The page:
Reference : PRACE Best Practice Guide 2021: Modern Accelerators
Reports : Expert report
Engineering, computing & technology : Computer science
Computational Sciences
PRACE Best Practice Guide 2021: Modern Accelerators
Bispo, João [University of Porto, Portugal]
Barbosa, Jorge G. [University of Porto, Portugal]
Filipe Silva, Pedro [University of Porto, Portugal]
Morales, Cristian [BCS, Spain]
Myllykoski, Mirko [HPC2N, Sweden]
Ojeda-May, Pedro [HPC2N, Sweden]
Bialczak, Milosz [WCSS, Poland]
Uchronski, Mariusz [WCSS, Poland]
Wlodarczyk, Adam [WCSS, Poland]
Wauligmann, Peter [HLRS, Germany]
Krishnasamy, Ezhilmathi mailto [University of Luxembourg > Interdisciplinary Centre for Security, Reliability and Trust (SNT) > PCOG >]
Varrette, Sébastien mailto [University of Luxembourg > Faculty of Science, Technology and Medicine (FSTM) > Department of Computer Science (DCS) >]
Lührs, Sebastian [JSC, Germany]
PRACE aisbl
PRACE Best Practice Guides
[en] HPC ; GPU
[en] Hardware accelerators are special types of elements designed for boosting the performance of certain application
regions requiring large amounts of numerical computations. Several factors contributed to broadening the use and
furthering the adoption of these technologies in High-Performance Computing (HPC). One of such is the offered
greater computational throughput as compared to stand-alone Central Processing Units (CPUs), which is driven
by the highly parallel architectural design of accelerators. This is particularly important in the current era of ever-increasing computational demands featuring high reuse rates of compute-intensive operational patterns. Another
contributing factor is that these specialized chips are also capable of delivering much higher compute performance
as compared to CPUs under the same power budget, making these technologies even more appealing for system
vendors and users. All these led HPC manufacturers and integrators to unleash further the potential of hardware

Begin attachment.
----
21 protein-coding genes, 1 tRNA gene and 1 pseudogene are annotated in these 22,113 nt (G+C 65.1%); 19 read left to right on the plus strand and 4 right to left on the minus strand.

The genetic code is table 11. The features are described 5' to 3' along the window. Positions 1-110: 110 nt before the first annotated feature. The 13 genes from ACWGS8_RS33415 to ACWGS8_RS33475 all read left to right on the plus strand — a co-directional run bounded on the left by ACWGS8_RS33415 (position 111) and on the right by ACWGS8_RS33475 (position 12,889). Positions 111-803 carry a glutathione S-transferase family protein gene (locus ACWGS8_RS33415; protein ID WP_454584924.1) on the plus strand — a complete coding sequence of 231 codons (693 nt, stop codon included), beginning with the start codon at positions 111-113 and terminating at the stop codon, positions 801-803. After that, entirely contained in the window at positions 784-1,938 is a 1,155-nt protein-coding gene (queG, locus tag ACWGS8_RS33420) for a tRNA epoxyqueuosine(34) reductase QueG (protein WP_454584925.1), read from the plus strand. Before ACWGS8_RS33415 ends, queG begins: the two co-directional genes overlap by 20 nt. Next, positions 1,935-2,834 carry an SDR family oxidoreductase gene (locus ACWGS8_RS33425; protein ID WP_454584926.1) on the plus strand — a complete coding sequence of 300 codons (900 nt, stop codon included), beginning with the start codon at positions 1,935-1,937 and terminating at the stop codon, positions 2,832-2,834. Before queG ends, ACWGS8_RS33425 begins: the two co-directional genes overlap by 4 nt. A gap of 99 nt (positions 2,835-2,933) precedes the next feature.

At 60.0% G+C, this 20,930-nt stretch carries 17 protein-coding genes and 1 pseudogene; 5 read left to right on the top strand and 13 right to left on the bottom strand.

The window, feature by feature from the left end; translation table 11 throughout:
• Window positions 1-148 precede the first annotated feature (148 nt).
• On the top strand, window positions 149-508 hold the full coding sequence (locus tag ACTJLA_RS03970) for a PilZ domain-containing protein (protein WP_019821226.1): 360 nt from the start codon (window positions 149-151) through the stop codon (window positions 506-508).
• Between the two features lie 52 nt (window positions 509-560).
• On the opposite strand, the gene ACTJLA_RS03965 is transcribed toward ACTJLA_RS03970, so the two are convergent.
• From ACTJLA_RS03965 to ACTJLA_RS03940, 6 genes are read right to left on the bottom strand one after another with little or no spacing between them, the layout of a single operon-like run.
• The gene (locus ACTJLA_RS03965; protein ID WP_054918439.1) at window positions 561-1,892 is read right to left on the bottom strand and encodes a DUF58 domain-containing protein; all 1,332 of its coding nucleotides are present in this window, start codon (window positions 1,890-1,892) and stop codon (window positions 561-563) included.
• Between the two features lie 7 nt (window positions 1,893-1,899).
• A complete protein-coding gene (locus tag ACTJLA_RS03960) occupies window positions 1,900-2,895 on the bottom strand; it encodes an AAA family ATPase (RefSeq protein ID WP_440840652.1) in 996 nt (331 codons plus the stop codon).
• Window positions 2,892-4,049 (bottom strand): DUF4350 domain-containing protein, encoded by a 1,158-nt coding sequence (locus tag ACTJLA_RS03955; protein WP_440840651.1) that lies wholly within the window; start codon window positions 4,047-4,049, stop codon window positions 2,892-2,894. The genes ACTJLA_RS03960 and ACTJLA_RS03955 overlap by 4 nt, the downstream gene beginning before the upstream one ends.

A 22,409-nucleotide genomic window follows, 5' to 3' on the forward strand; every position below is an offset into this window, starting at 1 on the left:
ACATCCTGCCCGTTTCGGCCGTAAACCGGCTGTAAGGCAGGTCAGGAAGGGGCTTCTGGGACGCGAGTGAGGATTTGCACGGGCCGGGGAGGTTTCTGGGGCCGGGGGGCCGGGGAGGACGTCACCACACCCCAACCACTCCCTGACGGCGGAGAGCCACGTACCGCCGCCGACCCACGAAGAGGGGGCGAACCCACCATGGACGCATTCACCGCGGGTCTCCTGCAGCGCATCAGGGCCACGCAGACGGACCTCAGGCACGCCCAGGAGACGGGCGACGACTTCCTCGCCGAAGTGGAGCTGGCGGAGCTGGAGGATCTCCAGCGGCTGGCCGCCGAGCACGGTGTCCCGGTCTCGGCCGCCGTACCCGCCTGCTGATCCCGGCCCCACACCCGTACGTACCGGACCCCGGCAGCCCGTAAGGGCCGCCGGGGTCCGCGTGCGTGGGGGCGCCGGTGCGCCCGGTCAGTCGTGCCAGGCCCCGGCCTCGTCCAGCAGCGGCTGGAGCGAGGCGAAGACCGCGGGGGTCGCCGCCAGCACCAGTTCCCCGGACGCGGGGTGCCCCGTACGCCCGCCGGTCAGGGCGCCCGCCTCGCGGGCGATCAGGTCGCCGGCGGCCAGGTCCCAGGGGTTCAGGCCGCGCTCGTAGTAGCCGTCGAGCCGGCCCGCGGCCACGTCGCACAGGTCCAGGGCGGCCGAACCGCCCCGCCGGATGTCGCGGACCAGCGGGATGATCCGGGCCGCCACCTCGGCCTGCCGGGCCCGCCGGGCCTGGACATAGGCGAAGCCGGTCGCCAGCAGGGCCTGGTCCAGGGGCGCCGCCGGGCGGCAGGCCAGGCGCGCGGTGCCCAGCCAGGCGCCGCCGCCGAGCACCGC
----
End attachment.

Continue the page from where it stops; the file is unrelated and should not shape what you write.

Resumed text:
accelerators for delivering the required compute performance more efficiently. In fact, this is one of the main
reasons that the current Top500 list [1] continues to be enriched with various accelerated systems.
The next generation of HPC systems will also see a considerable amount of accelerator technology used. As a
matter of fact, two out of the three European High-Performance Computing Joint Undertaking (EuroHPC JU) [2]
pre-exascale HPC sites have already announced that their supercomputers will be equipped with large amount
of Graphics Processing Units (GPUs). Thus, in order to achieve a competitive application performance and to
be able to use the underlying hardware infrastructure efficiently, HPC application developers should be familiar
with various challenges associated with using and orchestrating vast amounts of accelerator devices while being
acquainted with the available ecosystem of the supporting tools.
This Best Practice Guide (BPG) extends the previously developed series of BPGs [3] by providing an update on
new accelerator technologies to further support the European HPC user community in achieving outstanding performance records of their large-scale parallel applications. This guide follows the style of the previously published
guide on "Modern Processors" [4], by providing a hybrid approach of a field guide and a textbook. The aim of this
BPG is not to replace any of the available in depth textbooks and/or documentations of certain tools, but rather to
provide a set of best practices that build upon the available literature and the expertise of authors involved to further ease the process of application porting and performance optimisation. This guide showcases the usability and
possibilities of further application tuning given a specific accelerator technology, and does not provide any direct
comparisons of different accelerator technologies involved. The guide provides a generic overview on various accelerators and their accompanying programming models/environments and thus should be viewed as complementary to the existing in-depth BPGs provided by hardware vendors that are typically specific to their own product.
University of Luxembourg: High Performance Computing - ULHPC
H2020 ; 823767 - PRACE-6IP - PRACE 6th Implementation Phase Project

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